|Miramax Films | Release Date: December 5, 1997||CRITIC SCORE DISTRIBUTION|
Fairly bursts with the exuberance and youthful energy that must have attended its creation.
Presents a few too many hugs and arguments over what's best for Will. But ultimately, the movie, like its protagonist, boasts an integrity and intelligence that are tough not to admire. [25 December 1997, Tempo, p.1]
The script also happens to be quite literate and laceratingly funny, and Damon -- no big surprise here -- turns out to be the perfect actor to deliver Will's zingers.
Thanks to solid performances by Damon, Williams, and Driver, the story glides by on charm.
Intelligently written, sharply directed, and beautifully played.
With its sweet soul and sharp mind, it's one of the most heartening films of the year.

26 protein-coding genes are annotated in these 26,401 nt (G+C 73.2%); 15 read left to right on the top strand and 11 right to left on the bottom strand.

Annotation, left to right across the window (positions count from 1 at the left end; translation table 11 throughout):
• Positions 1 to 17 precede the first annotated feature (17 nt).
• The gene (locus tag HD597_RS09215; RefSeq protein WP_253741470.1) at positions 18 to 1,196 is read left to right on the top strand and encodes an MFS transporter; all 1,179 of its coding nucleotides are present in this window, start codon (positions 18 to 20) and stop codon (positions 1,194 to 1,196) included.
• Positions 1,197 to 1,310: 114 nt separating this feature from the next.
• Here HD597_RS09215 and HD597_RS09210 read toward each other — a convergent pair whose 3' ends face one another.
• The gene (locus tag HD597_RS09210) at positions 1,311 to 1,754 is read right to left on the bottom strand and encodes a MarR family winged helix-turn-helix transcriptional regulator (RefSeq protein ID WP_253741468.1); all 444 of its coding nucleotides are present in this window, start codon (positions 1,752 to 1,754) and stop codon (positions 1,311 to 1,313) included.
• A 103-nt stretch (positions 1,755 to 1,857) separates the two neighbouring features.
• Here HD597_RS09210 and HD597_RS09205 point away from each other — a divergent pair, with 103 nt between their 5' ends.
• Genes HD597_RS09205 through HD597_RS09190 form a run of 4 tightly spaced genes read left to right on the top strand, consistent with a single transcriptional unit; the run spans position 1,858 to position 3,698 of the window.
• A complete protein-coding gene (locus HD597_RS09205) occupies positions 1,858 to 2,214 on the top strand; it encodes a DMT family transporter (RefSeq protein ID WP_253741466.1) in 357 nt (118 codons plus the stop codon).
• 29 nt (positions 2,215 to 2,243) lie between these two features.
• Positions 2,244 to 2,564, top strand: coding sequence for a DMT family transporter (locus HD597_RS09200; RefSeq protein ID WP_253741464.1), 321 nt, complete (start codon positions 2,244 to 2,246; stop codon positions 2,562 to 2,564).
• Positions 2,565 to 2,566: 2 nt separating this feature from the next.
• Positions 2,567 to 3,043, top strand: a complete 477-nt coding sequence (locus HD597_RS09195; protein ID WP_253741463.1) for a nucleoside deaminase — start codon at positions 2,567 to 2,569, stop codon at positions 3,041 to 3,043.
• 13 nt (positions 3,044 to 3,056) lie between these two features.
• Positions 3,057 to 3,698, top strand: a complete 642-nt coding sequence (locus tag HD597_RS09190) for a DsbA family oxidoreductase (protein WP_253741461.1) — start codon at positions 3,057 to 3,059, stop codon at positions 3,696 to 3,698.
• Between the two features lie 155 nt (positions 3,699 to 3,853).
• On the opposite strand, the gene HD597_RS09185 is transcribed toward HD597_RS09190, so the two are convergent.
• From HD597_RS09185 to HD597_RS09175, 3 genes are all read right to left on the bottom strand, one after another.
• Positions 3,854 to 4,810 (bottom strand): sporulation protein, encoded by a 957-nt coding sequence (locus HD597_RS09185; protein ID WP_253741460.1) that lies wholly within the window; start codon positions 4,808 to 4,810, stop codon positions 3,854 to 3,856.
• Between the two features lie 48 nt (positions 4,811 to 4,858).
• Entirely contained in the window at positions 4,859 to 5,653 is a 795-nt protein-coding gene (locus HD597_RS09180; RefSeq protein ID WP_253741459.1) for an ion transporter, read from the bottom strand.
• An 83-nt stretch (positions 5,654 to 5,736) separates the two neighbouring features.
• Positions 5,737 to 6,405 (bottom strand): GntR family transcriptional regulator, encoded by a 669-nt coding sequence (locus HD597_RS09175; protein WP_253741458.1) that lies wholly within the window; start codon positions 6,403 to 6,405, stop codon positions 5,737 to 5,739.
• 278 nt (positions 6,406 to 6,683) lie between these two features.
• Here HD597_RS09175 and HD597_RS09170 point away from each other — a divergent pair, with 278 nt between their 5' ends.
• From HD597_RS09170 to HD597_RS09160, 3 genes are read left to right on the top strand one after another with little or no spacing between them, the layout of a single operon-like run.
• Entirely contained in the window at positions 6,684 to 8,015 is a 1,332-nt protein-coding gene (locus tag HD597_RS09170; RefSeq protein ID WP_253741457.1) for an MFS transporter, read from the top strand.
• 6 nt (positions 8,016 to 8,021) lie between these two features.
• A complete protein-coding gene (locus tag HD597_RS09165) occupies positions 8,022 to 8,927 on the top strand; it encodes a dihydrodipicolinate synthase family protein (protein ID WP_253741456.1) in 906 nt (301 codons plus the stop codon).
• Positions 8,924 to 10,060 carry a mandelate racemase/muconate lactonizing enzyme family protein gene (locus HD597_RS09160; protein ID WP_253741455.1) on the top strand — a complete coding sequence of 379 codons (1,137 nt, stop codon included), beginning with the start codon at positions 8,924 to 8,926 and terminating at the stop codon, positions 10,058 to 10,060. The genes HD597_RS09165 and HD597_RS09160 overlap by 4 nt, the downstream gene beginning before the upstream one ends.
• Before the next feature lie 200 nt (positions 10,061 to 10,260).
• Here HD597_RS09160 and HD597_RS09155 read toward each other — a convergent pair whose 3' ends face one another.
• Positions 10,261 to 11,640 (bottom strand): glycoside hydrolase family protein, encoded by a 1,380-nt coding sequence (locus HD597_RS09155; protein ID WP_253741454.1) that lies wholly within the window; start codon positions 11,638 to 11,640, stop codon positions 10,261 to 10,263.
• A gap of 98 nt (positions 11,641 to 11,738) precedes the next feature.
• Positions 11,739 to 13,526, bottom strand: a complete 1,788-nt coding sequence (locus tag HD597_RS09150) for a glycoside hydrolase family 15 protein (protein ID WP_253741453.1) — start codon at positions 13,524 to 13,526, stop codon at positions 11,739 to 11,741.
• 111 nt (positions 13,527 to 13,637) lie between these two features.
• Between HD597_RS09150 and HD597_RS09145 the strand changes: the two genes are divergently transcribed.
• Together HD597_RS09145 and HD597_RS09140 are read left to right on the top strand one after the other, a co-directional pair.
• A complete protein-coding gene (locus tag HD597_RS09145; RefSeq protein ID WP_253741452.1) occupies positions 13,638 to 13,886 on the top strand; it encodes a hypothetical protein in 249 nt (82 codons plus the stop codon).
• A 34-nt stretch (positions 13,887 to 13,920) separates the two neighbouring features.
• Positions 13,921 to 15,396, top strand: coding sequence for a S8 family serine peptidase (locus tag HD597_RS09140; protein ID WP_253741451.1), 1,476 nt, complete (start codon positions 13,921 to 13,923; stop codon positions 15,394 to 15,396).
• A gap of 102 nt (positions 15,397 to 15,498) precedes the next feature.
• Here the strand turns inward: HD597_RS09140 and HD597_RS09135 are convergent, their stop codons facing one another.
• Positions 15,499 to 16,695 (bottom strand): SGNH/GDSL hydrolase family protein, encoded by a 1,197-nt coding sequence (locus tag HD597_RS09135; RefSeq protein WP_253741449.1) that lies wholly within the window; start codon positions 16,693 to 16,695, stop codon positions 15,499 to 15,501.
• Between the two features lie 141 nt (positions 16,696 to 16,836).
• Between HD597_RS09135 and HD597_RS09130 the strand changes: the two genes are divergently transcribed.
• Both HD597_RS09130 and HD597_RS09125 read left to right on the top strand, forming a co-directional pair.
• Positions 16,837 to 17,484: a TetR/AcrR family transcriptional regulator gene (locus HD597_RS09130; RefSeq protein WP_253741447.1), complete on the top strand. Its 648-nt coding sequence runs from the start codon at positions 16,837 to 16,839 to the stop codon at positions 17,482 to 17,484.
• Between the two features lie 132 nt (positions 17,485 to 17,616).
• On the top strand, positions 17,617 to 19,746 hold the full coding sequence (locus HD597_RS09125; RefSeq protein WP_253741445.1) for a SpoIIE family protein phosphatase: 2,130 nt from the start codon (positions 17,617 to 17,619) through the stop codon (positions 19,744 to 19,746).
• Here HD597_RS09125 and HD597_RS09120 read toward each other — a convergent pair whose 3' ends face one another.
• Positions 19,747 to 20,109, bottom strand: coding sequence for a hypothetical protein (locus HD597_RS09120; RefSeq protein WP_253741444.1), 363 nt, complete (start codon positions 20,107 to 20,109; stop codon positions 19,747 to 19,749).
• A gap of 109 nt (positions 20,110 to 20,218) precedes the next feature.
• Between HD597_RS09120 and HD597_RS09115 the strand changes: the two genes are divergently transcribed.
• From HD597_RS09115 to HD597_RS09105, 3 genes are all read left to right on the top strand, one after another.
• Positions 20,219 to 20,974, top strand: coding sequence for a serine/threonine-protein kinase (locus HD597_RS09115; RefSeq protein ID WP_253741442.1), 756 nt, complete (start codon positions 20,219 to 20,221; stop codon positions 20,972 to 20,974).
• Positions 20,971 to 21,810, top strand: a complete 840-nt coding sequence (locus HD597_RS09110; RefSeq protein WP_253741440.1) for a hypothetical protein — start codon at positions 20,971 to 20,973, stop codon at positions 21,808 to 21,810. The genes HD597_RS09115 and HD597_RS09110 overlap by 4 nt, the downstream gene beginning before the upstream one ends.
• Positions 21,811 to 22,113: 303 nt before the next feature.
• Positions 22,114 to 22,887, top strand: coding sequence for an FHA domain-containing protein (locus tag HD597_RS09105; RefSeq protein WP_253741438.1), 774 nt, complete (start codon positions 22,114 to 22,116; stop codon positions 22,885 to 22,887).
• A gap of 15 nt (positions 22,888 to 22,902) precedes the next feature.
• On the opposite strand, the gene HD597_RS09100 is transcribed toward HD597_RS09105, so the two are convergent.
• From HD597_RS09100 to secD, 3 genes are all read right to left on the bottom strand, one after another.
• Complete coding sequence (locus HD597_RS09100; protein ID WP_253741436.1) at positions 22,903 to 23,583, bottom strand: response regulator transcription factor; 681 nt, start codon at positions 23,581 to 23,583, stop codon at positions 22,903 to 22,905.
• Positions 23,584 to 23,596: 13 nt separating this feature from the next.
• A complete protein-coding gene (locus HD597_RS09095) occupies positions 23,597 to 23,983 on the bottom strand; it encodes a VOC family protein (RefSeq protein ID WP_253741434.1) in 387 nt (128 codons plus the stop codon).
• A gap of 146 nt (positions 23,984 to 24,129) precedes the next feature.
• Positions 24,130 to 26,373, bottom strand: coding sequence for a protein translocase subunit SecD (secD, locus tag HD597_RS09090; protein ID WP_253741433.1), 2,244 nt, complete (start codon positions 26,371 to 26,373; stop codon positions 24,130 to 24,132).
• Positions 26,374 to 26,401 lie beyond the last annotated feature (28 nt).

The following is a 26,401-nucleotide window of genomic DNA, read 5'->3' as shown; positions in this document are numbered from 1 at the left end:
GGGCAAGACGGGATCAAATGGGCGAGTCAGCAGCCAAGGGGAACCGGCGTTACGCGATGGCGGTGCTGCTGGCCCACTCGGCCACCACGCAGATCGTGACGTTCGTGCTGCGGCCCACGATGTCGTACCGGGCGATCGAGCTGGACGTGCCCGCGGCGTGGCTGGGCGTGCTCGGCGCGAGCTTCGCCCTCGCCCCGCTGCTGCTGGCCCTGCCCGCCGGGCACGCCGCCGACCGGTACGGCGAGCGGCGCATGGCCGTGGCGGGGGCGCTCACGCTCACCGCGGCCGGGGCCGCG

It isn't surprising that the film was originally based on actors' improvisations, since it creates a universe of tremendously enjoyable characters and allows them plenty of room to roam, but has only the most predictable notion of plot and nothing whatever to say beyond be-yourself pieties. Read full review
Hearts sinking, we are obliged to endure much pseudo-serious gabble as we head toward another painfully predictable triumph of the human spirit. There must be some better way of hunting our--and Oscar's--goodwill. [Dec. 1,1997]
Damon benefits greatly from a director like Gus Van Sant ("My Own Private Idaho") who understands quiet, funny moments, intricate relationships and beautiful young actors.
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